Drivers with Stagecoach East Midlands had planned a one-day walkout on Monday, October 18, in a long-running dispute over pay.
Members of transport union RMT at Mansfield’s Stagecoach depot, on Sutton Road, had already voted ‘not to undertake overtime and not to undertake rest-day working’ over two two-week periods, in September and October, before announcing the one-day strike.
Stagecoach had said it hoped for minimal impact on services, during the original industrial action, but the action, coupled with a national shortage of drivers, led to large numbers of services being cancelled.
However, Stagecoach said the strike has now been postponed following ‘positive discussions’ with the RMT trade union – although the RMT said no decision had formally been made, but the national executive was being recommended to end the action when it meets this afternoon.
It comes as a new pay proposal is to be put to union members – with union bosses recommending it is accepted.
Gary Jackson, RMT regional organiser, said: “We have had positive discussions with Stagecoach.
“It’s a fair deal, it’s above inflation. I wouldn’t say it’s a good deal, we still believe our drivers deserve more, but I think it’s a fair feal in the current climate.”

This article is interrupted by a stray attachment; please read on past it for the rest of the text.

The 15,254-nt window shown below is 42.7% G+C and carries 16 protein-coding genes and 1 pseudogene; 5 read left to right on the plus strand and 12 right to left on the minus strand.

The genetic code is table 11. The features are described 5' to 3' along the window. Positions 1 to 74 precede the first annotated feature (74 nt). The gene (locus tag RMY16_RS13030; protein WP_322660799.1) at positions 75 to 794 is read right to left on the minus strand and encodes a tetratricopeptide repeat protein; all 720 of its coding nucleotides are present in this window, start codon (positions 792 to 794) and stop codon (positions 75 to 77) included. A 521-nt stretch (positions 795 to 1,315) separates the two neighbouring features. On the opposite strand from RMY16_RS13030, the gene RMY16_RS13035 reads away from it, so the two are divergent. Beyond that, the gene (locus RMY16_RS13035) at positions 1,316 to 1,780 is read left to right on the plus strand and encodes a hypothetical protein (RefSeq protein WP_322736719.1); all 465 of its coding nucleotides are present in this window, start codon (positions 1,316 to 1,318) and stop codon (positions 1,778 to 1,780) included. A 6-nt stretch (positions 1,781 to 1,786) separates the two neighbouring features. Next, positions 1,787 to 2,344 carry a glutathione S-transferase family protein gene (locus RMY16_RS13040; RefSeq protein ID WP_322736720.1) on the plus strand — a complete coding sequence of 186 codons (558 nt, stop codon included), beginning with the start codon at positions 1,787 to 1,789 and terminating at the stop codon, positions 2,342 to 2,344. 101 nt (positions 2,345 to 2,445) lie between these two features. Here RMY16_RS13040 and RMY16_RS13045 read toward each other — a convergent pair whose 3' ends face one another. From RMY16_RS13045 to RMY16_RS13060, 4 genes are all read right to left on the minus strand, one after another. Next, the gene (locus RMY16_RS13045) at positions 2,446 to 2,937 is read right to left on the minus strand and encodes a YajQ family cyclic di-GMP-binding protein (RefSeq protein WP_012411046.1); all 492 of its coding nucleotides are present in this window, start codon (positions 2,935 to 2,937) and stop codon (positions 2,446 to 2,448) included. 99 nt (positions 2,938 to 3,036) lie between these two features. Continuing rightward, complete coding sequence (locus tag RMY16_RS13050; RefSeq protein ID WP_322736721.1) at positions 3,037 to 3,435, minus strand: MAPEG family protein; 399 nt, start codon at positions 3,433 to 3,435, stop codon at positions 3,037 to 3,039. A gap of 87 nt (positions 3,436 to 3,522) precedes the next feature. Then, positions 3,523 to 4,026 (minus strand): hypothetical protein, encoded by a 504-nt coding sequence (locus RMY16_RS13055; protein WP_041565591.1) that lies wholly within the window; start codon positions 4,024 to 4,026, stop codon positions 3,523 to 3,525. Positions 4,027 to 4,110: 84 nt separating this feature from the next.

Matt Cranwell, Stagecoach East Midlands managing director, said: “We’re proud of our team, who do a fantastic job in delivering vital transport connections for people.
“We have had positive discussions with the RMT and are pleased to have reached an agreement with the union that provides a fair deal for our employees in Mansfield and Worksop and helps to secure the long-term sustainability of the local bus network for our local communities.
“We have been 100 per cent committed to reaching a sensible and sustainable agreement and have left no stone unturned to achieve that.
“We remain focused on delivering the best service possible to our customers at a time when there are challenges facing bus networks across the country as a result of the pandemic and other factors outside our control.”
Stagecoach said bus services are facing a ‘continuing challenging financial environment’, with passenger levels significantly down on pre-Covid levels, meaning fares are insufficient to cover the day-to-day costs of running
services, without government support.